If Not Now, When? development continues as the Momentum Theatre cast begin their first read through


In last week’s rehearsal we were meant to focus on finishing our first read through…we read 10 pages. One line, “you know what mum would say”, sparked the question, “what does she say?” or rather, “what do our mums say?”.  With that, we all listed the little things that we hear/heard in our own homes from those who we are dependent; whether that be mum, dad, sibling, aunt, uncle etc. There was much laughter at the oddities of each family’s little quirks and moments of “my mum says thatand we found commonalities with the echoes of mums shouting “if I get to three” or “it’s like Blackpool illuminations in here”.  We’d love to hear the phrases that remind you of home so do share some in the comments! 


With the production being developed by the cast playing the roles in collaboration with their peers, we were able to select those phrases that are common amongst us all, things we all own and save these as sources for improvisations when we return to the studio. As a director I am very much inspired by Ariane Mnouchkine and Théâtre du Soleil in terms of the importance of improvisation and the “ownership” of a role, “… actors had to give up in the first phase any notion of owning a role or even an improvised moment- a moment that would often be slipped into another actors repertory” (Judith Miller).  When asked by Andrew Dixon for The Guardian why Mnouchkine thought improvisation was so important, she responded with the following:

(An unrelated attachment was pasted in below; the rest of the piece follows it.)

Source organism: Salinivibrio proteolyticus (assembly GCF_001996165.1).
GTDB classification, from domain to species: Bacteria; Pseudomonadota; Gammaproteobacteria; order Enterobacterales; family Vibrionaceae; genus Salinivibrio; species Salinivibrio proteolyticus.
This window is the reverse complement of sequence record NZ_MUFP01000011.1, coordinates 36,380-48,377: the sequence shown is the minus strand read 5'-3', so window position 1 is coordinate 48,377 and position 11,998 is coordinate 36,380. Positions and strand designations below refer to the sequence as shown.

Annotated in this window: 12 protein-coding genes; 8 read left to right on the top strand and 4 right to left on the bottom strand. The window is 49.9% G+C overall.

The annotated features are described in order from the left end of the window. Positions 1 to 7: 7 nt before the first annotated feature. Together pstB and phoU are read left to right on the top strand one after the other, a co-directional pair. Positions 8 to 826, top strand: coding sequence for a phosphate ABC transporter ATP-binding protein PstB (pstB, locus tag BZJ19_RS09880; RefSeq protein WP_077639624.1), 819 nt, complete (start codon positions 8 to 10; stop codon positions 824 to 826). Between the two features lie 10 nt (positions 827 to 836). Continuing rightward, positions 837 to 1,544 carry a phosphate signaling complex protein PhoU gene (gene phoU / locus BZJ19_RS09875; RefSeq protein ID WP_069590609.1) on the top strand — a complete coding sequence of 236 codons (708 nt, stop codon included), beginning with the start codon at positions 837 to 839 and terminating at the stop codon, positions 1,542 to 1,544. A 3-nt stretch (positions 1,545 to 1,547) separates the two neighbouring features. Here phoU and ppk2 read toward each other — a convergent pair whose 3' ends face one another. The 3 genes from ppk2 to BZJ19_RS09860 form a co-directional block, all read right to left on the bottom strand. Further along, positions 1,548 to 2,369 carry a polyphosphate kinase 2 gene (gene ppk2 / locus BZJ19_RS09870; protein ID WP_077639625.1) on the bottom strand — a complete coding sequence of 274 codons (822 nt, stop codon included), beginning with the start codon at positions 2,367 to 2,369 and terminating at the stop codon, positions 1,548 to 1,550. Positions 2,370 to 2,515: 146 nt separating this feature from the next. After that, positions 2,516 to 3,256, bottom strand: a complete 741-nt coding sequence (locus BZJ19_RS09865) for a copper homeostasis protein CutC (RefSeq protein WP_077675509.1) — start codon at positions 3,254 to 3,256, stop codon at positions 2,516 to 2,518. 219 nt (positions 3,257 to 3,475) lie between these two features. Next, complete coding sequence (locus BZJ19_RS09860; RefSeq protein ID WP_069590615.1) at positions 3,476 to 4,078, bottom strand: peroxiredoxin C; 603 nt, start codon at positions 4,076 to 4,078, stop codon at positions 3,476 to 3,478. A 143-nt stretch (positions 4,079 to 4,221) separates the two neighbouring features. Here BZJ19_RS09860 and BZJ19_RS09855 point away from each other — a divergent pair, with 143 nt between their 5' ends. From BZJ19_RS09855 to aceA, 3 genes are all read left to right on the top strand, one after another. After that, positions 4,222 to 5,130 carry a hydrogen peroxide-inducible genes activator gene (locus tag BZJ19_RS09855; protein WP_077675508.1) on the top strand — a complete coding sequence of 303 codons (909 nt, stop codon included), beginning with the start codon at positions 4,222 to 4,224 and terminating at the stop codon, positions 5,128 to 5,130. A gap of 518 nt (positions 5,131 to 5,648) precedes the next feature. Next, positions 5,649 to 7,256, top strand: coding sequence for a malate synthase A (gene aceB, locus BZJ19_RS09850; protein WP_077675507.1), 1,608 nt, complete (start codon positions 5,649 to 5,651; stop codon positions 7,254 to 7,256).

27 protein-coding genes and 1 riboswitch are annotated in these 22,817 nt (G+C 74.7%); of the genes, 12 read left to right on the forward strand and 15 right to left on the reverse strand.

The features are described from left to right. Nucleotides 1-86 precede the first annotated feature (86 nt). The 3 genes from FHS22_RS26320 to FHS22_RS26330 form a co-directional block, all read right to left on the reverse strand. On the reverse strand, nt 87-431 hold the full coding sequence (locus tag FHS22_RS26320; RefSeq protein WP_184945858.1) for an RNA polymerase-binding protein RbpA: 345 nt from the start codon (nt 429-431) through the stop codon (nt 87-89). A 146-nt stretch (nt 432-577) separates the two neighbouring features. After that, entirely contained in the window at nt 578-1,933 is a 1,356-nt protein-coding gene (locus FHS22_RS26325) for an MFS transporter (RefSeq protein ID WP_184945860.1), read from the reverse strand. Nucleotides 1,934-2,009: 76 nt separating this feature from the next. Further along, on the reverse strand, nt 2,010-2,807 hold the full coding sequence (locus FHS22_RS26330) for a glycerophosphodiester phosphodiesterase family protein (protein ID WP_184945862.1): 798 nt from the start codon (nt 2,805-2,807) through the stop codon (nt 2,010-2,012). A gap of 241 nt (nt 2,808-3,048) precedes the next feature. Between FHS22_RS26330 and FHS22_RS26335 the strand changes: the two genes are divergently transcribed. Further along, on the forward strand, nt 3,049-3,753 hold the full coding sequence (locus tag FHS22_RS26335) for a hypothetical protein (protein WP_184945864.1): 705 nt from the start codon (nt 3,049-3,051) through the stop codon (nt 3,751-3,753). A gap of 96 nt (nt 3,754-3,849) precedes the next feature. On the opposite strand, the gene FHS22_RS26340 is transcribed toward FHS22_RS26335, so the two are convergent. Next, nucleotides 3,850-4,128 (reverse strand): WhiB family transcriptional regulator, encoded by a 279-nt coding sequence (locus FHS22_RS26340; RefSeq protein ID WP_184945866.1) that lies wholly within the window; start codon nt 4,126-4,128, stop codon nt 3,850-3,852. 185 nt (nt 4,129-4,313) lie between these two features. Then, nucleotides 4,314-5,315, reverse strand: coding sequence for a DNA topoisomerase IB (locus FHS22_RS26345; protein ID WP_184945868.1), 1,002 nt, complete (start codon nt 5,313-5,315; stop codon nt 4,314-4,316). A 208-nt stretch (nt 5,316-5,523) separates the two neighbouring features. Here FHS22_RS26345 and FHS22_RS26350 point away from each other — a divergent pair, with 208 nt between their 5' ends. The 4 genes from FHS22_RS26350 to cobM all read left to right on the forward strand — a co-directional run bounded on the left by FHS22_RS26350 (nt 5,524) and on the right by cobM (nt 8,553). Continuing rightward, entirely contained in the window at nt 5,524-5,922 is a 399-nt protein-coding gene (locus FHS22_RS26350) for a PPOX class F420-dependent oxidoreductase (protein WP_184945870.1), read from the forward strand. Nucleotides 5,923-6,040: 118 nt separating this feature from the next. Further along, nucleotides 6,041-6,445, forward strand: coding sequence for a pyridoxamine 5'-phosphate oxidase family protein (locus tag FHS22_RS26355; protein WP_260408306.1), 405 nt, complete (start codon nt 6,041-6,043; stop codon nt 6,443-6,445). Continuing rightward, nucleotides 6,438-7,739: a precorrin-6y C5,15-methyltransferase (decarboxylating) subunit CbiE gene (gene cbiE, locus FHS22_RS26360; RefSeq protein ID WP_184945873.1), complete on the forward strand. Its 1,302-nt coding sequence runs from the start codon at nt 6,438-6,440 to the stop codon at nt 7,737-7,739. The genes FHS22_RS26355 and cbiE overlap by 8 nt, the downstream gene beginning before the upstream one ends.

“It is a strange question, because would you ask an author why ink is important? It’s a way of writing. In our company, actors are really the authors.” Even when they’re dealing with a pre-existing text? “Theatre is not only what you say, it’s what you do. It’s the reaction that has to be caught, it’s the mood, the emotion, the state of mind. 


As the writer, Isabel is there ready to catch these moments too and we are almost all co-authors of the memories we are building for Liam and Chelsey, fleshing out the relationship they had with their Mum.  Even if we don’t hear these things as an audience they serve as a little bit of that needed subtext that can drive the performance between them all on stage…an unspoken play transparent in their physicality.   


So, we may have only read 10 pages but we have created many possible structures for future “in the flesh” improvisations and the collaboration between creatives gets stronger.  Here’s a couple of moments from the read through for you to enjoy.  The first is Dominic playing Liam and the second, Kayleigh who plays Chelsey (please note the second recording is not appropriate for young ears!) 


Listen here: